Good people lose in politics all the time. When they do, we thank them for offering themselves to serve, tell them The Lord has different plans for them, and ask them to “please stay involved” in the good fight. We remind them that the sun will come up tomorrow and pat them on the shoulder to remind them they did the best they could. We console them as they express concern that honesty and truth are mole hills to the mountains of political machines with deep pockets and dirty antics. Then we go back to our day-to-day lives and ask ourselves why good people stay out of the political process. It happens every election cycle.
Before we go any farther, let me be clear that when I say “good,” that is not to mean that people who are currently elected are inherently bad.
Some Many are – but I simply mean they’ve become part of the broken system, they’re likely looking to climb some sort of political ladder, and if they wanted to break the cycle, they wouldn’t be serving 15-20 years in office.
So, back to those “good people.” Those honest people who run campaigns on a shoestring budget because they have a desire to serve their community and to protect their values. These people aren’t seeking a title or a retirement check, and if the job suddenly had an additional duty of scrubbing toilets or picking up trash, they’d do it themselves. There are so few of these “good people,” and less than a handful in elected office. These people usually don’t get elected
People say all the time that they stay out of politics because it’s just “too nasty.” The mudslinging is too much for them so they sit on the sidelines, occasionally lob a bomb on Facebook because some issue has managed to penetrate the shiny bubble of their daily life, and they may even throw $250 behind a candidate who lives in their neighborhood because they’re pretty sure that person, since they are of the same socioeconomic status, shares their values.
And it changes nothing. It only illustrates that voters aren’t just uninformed, they’re weak. They’re weak because they know they want better, but they won’t work for it. They’ll complain around the water cooler, but won’t attach their name to someone who isn’t the incumbent, because that horse may lose, and then what? They might have to look someone in the eye, someone who works for The People, and tell them why they didn’t support them? The horror!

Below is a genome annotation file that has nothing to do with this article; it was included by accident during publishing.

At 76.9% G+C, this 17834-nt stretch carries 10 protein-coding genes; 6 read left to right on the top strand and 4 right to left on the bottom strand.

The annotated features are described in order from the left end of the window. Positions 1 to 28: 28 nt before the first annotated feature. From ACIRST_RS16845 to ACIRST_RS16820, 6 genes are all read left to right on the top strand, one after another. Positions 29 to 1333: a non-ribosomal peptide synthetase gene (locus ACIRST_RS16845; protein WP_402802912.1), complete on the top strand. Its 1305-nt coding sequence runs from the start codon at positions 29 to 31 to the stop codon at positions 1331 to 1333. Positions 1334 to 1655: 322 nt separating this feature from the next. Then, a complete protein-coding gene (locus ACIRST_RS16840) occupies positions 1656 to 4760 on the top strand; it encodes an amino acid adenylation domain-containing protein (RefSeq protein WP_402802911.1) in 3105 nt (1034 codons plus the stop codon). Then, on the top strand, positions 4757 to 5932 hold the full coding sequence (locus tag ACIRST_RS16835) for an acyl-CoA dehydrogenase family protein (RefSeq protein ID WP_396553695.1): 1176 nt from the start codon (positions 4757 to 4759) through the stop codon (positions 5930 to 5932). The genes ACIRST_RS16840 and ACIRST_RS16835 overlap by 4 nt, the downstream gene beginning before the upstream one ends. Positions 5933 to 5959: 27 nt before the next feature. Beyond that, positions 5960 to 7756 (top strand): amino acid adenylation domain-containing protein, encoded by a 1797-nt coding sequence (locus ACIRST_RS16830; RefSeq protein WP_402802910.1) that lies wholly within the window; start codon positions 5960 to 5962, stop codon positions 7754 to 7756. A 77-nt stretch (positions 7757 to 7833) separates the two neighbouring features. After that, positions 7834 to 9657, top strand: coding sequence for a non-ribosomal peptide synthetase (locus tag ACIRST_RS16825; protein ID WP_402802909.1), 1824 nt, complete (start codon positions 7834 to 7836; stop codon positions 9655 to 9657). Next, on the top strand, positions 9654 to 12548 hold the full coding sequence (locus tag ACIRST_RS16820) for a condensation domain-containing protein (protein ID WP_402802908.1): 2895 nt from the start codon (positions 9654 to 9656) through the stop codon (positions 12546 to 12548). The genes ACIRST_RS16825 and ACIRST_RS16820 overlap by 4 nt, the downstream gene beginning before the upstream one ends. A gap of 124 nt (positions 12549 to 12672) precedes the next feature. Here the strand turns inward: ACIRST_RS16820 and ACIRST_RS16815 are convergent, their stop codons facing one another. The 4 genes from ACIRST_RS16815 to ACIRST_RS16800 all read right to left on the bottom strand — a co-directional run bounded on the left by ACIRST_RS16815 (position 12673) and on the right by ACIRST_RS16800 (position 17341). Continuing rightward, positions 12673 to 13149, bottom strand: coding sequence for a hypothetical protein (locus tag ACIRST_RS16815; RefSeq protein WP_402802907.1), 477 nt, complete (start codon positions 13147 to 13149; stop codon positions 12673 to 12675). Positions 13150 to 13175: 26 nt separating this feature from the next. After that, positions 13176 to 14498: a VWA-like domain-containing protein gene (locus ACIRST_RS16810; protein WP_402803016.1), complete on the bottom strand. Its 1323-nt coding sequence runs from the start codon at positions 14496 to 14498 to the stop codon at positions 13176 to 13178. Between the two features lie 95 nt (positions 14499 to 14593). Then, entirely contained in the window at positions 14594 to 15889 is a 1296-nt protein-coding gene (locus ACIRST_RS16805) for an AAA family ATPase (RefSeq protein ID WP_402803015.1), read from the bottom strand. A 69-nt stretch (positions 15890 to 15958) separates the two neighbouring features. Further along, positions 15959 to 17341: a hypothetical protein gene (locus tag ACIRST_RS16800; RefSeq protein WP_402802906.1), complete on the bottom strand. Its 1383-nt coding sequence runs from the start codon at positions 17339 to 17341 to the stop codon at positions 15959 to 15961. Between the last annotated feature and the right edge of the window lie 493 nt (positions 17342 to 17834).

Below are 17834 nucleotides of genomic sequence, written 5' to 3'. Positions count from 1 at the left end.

Instead, they settle for mediocre at best. Last Tuesday, one Democrat incumbent was defeated. Around the state, we saw the defeat of patriots and faithful servants by people who are the problem in politics, people who have demonstrated that unless they have a primary opponent, they’re unaware that they even have constituents. We saw triumph for the elected officials we all know should be sent home. State representatives who, before long, will force special elections because they’re waiting for an appointment – but they’re unwilling to step down until it is set in stone. State senators whose day jobs benefit substantially from their elected office, state representatives who have federal investigations pending, and elected officials who keep running lists in their desk drawer of who supported them in the last election.
And yet, we choose not to elect “good people.” We choose to let 50+% of our elected officials hold their seat without a contested election.
I’ll admit – sometimes there isn’t a viable alternative. Few have an angrier electorate than Senator Johnny Isakson, but his two challengers gave few something to believe in, so instead of a contentious battle, we saw a clean sweep. The same thing happened with the unsatisfied folks in the 12th district. Heck, The People chose “Tom Taylor the alleged day drinker” for the sole reason that he isn’t “Tom Owens the radical.” Why those people would ever feel like they should turn out for another election is something any future challenger will have to contemplate.
Nationally, for the last decade, we’ve seen a push for “change.” Change with Obama, and now Trump is going to Make America Great Again – whatever that means. It amazes me that people think electing a new President is going to change anything at all, that it will have any effect on the day-to-day activities of their life. People seek to find the most radical person on the other end of the spectrum from what we have now in hopes that it will revolutionize everything. Except when it hits closest to home.
It really is fascinating to me. In every other aspect of life, when people know they’re not at optimal levels, they seek better. A higher paying job, a brighter companion, a safer vehicle. But in politics, the desire is there but it isn’t accompanied with a drive.
Maybe there isn’t a place for the purists in politics. Maybe we’re meant to be governed by the petty, the superficial, and the manipulative. Maybe there’s only room for those who see politics as a realm of financial growth. Or maybe not. But we’ll probably never know.